Giordano Bruno (1548-1600)

Lauded as a martyr to free thought and reviled as an intellectual con man and heretic, the philosopher-priest Bruno has a legacy only a Roman could love. Details of his life are sketchy, and his writings range from the sublime to the ridiculous.

The young Dominican priest was nonconformist and outspoken from the start. He had to flee Italy to avoid a charge of heresy and spent most of his adult life wandering Europe’s capitals. In Geneva, he joined the Calvinists, until he was driven out for his unorthodox views. In London, he met with Queen Elizabeth, who found him subversive. In Germany, the Lutherans excommunicated him.


In his writings, Bruno claimed to have discovered the “Clavis Magna” (Great Key) to training the human memory. He published satirical plays tweaking Church morals. He advanced the then-heretical (Copernican) notion that the earth revolved around the sun and speculated about other inhabited planets in the universe. All his works show a vast-ranging mind aware of the scientific trends of the day.

In 1593, Bruno was arrested by the Inquisition and sent to Rome, where he languished in prison for six years. Bruno was sentenced to death by fire. He replied, “Perhaps you who pronounce this sentence are more fearful than I who receive it.” On February 17, 1600, the civil authorities led him to the stake on Campo de’ Fiori. As they lit the fire, he was offered a crucifix to hold. He pushed it away.

Campo de’ Fiori is the product of centuries of unplanned urban development. At the east end of the square (behind Bruno), ramshackle apartments are built right into the old outer wall of ancient Rome’s mammoth Theater of Pompey (you can actually see two white columns and bits of the ancient wall high above street level). This entertainment complex covered several city blocks, stretching from here to Largo Argentina. Julius Caesar was assassinated in the Theater of Pompey, where the Senate was meeting while its main Forum building was being repaired after a fire.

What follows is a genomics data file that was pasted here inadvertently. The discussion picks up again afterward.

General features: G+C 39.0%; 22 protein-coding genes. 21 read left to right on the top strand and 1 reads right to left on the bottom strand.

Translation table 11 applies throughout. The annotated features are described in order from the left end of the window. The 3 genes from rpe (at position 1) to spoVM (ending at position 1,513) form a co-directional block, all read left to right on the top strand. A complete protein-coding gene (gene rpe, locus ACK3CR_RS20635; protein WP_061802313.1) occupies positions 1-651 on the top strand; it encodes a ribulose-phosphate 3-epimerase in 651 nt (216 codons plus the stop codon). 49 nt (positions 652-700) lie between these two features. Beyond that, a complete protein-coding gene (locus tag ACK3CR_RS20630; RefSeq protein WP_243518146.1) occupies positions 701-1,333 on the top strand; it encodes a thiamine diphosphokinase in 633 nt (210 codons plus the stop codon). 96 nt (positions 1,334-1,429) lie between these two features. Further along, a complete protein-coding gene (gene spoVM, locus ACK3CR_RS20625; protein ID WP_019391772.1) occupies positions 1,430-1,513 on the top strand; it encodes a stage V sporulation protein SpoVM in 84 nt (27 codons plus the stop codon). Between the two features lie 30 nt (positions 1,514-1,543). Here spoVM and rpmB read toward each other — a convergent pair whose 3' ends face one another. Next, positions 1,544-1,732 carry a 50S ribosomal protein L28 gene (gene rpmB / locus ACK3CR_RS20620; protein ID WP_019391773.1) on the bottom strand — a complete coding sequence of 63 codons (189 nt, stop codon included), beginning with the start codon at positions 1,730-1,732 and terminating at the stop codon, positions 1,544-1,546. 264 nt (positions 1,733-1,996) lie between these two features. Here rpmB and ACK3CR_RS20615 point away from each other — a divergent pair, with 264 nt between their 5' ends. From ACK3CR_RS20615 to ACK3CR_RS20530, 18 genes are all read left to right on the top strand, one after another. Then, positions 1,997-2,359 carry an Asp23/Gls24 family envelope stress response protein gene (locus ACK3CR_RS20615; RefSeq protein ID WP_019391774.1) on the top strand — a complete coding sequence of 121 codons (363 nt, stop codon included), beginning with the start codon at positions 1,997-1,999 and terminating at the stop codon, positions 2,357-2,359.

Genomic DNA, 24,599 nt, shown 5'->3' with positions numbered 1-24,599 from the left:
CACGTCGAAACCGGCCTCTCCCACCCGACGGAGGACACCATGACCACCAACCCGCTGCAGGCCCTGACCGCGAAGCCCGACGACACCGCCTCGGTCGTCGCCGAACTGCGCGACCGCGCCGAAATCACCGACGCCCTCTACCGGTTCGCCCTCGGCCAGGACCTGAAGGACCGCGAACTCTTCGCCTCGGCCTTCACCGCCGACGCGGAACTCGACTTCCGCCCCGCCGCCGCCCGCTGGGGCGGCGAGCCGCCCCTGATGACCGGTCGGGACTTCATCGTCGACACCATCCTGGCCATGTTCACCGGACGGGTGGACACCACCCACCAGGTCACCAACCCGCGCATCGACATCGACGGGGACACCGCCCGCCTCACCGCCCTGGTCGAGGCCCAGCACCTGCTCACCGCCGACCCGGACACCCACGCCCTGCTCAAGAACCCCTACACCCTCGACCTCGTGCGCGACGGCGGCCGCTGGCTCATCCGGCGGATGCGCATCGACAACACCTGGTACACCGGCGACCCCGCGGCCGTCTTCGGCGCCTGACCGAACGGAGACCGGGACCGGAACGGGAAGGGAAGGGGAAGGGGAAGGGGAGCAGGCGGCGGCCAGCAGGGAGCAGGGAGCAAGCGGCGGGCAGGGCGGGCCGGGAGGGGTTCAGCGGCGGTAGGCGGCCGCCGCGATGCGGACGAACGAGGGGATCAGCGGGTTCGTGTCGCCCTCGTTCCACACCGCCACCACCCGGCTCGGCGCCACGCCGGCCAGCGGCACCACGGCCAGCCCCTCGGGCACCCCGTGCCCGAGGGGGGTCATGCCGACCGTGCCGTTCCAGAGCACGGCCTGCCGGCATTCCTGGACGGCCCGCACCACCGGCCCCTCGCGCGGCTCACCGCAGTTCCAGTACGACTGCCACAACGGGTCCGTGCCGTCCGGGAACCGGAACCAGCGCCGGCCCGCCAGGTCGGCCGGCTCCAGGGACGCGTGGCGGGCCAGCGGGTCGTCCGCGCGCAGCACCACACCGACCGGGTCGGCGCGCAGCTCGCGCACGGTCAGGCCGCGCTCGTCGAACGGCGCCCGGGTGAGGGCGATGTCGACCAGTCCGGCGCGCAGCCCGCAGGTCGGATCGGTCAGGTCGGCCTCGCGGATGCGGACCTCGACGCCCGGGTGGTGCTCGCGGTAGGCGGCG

The square is surrounded by fun eateries, and is great for people-watching. Bruno faces the bustling Forno (in the left corner of the square), where takeout pizza bianca is sold hot out of the oven. On weekend nights, when the Campo is packed with beer-drinking kids, the medieval square is transformed into one vast Roman street party.

✵ If Bruno did a hop, step, and jump forward, then turned left, in a block he’d reach...

Image Piazza Farnese

While the higgledy-piggledy Campo de’ Fiori feels free and easy, the 16th-century Renaissance Piazza Farnese, named for the family whose palace dominates it, seems to stress order. The Farnese family was nouveau riche and needed to make a statement. They hired Michelangelo to design the top part of their palace’s facade—which today houses the French embassy, hence the French flag and the security. The twin Roman tubs in the fountains decorating the square date from the third century and are from the Baths of Caracalla. They ended up here because Pope Paul III, who was a Farnese, ordered the excavation of the baths, and the family had first dibs on the choicest finds.